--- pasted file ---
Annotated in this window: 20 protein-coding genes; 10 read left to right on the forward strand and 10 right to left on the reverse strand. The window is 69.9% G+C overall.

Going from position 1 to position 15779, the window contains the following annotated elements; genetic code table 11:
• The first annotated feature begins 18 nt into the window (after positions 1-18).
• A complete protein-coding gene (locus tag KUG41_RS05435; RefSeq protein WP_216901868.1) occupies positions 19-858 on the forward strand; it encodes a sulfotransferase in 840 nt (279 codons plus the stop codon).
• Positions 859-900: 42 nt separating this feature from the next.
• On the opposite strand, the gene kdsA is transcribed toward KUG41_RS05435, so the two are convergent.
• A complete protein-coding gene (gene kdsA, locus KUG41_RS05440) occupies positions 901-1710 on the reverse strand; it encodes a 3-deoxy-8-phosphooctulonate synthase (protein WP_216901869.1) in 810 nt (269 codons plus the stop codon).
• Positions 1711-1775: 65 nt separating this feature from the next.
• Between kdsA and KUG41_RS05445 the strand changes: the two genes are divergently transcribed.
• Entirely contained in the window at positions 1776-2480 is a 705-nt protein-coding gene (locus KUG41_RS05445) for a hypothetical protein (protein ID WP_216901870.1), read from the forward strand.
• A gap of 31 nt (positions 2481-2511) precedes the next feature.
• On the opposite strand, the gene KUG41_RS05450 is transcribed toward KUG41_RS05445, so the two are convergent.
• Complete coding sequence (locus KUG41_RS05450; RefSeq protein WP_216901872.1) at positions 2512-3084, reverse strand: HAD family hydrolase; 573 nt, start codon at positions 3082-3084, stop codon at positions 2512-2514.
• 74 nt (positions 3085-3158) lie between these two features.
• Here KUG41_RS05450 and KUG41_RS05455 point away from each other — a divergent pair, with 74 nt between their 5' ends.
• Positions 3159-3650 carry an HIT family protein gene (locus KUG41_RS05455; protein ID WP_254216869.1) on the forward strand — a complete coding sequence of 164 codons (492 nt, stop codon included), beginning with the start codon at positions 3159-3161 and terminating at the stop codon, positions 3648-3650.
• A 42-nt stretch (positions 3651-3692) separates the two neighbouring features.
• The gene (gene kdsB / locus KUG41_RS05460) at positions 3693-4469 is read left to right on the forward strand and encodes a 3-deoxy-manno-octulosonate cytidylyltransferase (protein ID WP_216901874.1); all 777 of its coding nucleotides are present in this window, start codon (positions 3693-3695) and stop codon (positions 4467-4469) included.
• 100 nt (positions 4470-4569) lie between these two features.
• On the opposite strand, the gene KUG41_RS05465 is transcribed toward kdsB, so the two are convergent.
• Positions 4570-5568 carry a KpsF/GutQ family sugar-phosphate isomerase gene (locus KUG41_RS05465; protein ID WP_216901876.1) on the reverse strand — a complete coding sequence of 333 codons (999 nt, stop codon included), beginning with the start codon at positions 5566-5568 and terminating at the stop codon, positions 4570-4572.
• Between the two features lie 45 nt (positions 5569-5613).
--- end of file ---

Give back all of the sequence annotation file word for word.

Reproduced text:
Annotated in this window: 20 protein-coding genes; 10 read left to right on the forward strand and 10 right to left on the reverse strand. The window is 69.9% G+C overall.

Going from position 1 to position 15779, the window contains the following annotated elements; genetic code table 11:
• The first annotated feature begins 18 nt into the window (after positions 1-18).
• A complete protein-coding gene (locus tag KUG41_RS05435; RefSeq protein WP_216901868.1) occupies positions 19-858 on the forward strand; it encodes a sulfotransferase in 840 nt (279 codons plus the stop codon).
• Positions 859-900: 42 nt separating this feature from the next.
• On the opposite strand, the gene kdsA is transcribed toward KUG41_RS05435, so the two are convergent.
• A complete protein-coding gene (gene kdsA, locus KUG41_RS05440) occupies positions 901-1710 on the reverse strand; it encodes a 3-deoxy-8-phosphooctulonate synthase (protein WP_216901869.1) in 810 nt (269 codons plus the stop codon).
• Positions 1711-1775: 65 nt separating this feature from the next.
• Between kdsA and KUG41_RS05445 the strand changes: the two genes are divergently transcribed.
• Entirely contained in the window at positions 1776-2480 is a 705-nt protein-coding gene (locus KUG41_RS05445) for a hypothetical protein (protein ID WP_216901870.1), read from the forward strand.
• A gap of 31 nt (positions 2481-2511) precedes the next feature.
• On the opposite strand, the gene KUG41_RS05450 is transcribed toward KUG41_RS05445, so the two are convergent.
• Complete coding sequence (locus KUG41_RS05450; RefSeq protein WP_216901872.1) at positions 2512-3084, reverse strand: HAD family hydrolase; 573 nt, start codon at positions 3082-3084, stop codon at positions 2512-2514.
• 74 nt (positions 3085-3158) lie between these two features.
• Here KUG41_RS05450 and KUG41_RS05455 point away from each other — a divergent pair, with 74 nt between their 5' ends.
• Positions 3159-3650 carry an HIT family protein gene (locus KUG41_RS05455; protein ID WP_254216869.1) on the forward strand — a complete coding sequence of 164 codons (492 nt, stop codon included), beginning with the start codon at positions 3159-3161 and terminating at the stop codon, positions 3648-3650.
• A 42-nt stretch (positions 3651-3692) separates the two neighbouring features.
• The gene (gene kdsB / locus KUG41_RS05460) at positions 3693-4469 is read left to right on the forward strand and encodes a 3-deoxy-manno-octulosonate cytidylyltransferase (protein ID WP_216901874.1); all 777 of its coding nucleotides are present in this window, start codon (positions 3693-3695) and stop codon (positions 4467-4469) included.
• 100 nt (positions 4470-4569) lie between these two features.
• On the opposite strand, the gene KUG41_RS05465 is transcribed toward kdsB, so the two are convergent.
• Positions 4570-5568 carry a KpsF/GutQ family sugar-phosphate isomerase gene (locus KUG41_RS05465; protein ID WP_216901876.1) on the reverse strand — a complete coding sequence of 333 codons (999 nt, stop codon included), beginning with the start codon at positions 5566-5568 and terminating at the stop codon, positions 4570-4572.
• Between the two features lie 45 nt (positions 5569-5613).